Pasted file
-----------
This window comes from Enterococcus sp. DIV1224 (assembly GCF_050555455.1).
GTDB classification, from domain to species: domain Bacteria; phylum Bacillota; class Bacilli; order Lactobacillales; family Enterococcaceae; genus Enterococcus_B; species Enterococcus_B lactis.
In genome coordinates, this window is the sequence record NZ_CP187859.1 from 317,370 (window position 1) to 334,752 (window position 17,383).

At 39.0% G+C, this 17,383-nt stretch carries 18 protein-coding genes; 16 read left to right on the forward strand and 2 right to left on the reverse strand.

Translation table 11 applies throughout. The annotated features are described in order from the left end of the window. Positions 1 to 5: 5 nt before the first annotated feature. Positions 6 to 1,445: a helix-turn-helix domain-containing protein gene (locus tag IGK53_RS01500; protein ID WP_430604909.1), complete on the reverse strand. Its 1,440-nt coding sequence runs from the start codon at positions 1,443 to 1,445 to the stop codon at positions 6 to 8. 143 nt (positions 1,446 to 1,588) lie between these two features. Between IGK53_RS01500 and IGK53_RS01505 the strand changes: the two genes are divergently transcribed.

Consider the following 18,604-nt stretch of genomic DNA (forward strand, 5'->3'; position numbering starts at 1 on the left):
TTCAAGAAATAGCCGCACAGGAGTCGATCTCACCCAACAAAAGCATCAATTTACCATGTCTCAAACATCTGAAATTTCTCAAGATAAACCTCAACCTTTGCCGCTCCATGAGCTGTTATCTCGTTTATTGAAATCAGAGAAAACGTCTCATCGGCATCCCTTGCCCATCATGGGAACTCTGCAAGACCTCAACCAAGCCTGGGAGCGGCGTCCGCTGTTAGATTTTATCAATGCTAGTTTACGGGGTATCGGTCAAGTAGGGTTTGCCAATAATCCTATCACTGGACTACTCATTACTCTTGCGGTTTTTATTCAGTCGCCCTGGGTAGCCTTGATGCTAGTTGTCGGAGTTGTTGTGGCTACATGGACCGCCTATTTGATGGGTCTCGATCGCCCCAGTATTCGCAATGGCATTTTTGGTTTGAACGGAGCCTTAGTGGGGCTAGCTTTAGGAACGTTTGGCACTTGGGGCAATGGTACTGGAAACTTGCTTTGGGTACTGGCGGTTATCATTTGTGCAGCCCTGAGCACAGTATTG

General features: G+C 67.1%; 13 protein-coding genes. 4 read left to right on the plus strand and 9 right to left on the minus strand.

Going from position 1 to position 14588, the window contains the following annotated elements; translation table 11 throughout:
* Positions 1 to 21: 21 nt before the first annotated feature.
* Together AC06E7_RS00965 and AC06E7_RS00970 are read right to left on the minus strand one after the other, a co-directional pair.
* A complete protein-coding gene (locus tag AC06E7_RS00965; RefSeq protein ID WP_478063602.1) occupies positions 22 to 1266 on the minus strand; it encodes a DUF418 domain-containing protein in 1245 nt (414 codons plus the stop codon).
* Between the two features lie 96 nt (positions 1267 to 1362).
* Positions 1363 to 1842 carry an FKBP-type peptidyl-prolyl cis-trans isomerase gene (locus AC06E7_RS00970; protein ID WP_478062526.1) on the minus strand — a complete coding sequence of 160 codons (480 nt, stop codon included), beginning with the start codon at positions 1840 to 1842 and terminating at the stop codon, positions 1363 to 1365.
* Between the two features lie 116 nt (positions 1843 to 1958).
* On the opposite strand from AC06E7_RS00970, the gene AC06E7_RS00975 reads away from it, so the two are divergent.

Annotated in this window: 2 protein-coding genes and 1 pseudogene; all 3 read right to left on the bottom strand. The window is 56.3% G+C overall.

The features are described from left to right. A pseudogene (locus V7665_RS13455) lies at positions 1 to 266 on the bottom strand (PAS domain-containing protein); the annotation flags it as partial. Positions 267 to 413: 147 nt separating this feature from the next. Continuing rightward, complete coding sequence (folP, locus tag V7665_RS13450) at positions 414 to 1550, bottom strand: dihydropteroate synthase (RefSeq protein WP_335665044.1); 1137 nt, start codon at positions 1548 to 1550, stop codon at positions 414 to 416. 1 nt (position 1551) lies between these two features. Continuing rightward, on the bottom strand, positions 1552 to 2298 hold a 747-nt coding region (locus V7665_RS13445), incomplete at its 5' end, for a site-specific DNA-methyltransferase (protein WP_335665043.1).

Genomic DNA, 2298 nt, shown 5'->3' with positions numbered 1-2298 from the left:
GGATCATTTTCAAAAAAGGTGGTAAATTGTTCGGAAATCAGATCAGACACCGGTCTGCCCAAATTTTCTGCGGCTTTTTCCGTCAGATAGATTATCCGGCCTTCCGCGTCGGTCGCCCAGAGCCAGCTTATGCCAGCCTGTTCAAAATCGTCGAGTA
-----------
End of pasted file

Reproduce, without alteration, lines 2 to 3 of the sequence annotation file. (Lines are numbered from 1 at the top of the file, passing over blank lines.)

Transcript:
GTDB classification, from domain to species: domain Bacteria; phylum Bacillota; class Bacilli; order Lactobacillales; family Enterococcaceae; genus Enterococcus_B; species Enterococcus_B lactis.
In genome coordinates, this window is the sequence record NZ_CP187859.1 from 317,370 (window position 1) to 334,752 (window position 17,383).